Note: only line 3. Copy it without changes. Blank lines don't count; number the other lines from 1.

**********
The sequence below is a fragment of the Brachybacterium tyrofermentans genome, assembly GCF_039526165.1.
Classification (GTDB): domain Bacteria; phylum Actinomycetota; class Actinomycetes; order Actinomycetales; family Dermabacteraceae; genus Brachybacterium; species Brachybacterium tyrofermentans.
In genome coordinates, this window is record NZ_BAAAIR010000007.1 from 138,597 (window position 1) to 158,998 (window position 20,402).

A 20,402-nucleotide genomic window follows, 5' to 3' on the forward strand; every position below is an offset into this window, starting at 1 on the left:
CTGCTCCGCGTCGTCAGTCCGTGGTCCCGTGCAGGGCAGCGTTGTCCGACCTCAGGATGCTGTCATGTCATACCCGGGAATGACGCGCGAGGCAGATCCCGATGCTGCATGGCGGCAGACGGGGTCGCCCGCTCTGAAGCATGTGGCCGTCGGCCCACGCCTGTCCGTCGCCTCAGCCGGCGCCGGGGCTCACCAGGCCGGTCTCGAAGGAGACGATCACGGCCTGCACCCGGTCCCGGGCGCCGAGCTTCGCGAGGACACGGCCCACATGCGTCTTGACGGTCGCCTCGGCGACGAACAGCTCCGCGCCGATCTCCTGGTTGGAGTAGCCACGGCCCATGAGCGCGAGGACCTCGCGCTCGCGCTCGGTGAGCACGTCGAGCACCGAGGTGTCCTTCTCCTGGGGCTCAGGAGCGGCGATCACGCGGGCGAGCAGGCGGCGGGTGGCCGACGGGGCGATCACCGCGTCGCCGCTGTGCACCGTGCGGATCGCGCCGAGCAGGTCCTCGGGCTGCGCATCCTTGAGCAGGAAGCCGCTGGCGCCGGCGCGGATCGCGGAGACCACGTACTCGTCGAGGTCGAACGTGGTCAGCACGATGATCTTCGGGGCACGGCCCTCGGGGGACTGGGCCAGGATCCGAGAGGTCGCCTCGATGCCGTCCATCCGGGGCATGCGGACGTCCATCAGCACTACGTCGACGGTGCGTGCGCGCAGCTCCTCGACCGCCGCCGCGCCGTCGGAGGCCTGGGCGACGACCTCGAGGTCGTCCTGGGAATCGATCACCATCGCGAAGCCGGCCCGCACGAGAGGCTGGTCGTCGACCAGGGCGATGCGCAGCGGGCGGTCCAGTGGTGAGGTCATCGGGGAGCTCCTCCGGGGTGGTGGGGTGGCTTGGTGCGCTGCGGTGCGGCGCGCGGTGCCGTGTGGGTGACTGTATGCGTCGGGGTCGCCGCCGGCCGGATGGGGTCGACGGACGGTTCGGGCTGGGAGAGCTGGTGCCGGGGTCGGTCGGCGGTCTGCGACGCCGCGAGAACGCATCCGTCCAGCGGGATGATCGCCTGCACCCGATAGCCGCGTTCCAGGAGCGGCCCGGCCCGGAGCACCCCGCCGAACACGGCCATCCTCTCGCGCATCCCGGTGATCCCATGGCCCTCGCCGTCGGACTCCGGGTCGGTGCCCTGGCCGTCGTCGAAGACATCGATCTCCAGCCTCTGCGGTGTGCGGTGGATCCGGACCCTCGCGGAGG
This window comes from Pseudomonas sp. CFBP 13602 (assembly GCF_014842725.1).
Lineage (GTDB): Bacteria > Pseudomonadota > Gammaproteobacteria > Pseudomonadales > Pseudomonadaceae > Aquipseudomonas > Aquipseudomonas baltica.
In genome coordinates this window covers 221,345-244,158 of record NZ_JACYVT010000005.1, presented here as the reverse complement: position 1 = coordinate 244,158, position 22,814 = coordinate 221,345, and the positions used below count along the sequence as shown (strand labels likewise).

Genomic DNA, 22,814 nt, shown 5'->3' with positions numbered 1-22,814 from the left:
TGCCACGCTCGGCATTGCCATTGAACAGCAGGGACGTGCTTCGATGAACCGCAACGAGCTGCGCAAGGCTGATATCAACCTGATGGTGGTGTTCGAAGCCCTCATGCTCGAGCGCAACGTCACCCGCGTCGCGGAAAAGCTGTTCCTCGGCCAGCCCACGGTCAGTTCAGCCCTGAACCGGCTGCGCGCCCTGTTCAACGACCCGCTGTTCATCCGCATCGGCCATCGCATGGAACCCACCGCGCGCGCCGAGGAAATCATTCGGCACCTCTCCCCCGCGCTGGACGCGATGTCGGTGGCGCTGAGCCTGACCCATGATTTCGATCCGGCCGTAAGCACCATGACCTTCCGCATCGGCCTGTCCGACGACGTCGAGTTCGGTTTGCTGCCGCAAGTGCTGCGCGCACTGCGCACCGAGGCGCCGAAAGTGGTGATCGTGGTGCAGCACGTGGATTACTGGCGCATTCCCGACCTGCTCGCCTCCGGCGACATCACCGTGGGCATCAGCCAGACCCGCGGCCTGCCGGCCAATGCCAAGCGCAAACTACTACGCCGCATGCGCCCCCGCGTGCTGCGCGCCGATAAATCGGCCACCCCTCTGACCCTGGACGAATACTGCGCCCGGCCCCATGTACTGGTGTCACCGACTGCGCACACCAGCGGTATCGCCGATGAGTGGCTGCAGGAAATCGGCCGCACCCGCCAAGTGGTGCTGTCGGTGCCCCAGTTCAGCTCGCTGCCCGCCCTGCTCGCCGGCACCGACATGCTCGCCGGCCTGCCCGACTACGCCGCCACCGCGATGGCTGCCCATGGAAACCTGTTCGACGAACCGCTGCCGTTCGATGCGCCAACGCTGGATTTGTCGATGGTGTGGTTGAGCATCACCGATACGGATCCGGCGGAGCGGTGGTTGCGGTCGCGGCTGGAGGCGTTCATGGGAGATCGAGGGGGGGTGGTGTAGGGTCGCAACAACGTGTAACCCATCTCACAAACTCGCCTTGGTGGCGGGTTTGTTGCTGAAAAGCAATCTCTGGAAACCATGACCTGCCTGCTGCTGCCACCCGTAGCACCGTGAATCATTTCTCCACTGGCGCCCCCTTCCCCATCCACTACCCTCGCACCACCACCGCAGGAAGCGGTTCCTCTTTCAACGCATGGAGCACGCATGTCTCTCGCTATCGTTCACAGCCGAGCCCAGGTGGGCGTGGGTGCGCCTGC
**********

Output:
In genome coordinates, this window is record NZ_BAAAIR010000007.1 from 138,597 (window position 1) to 158,998 (window position 20,402).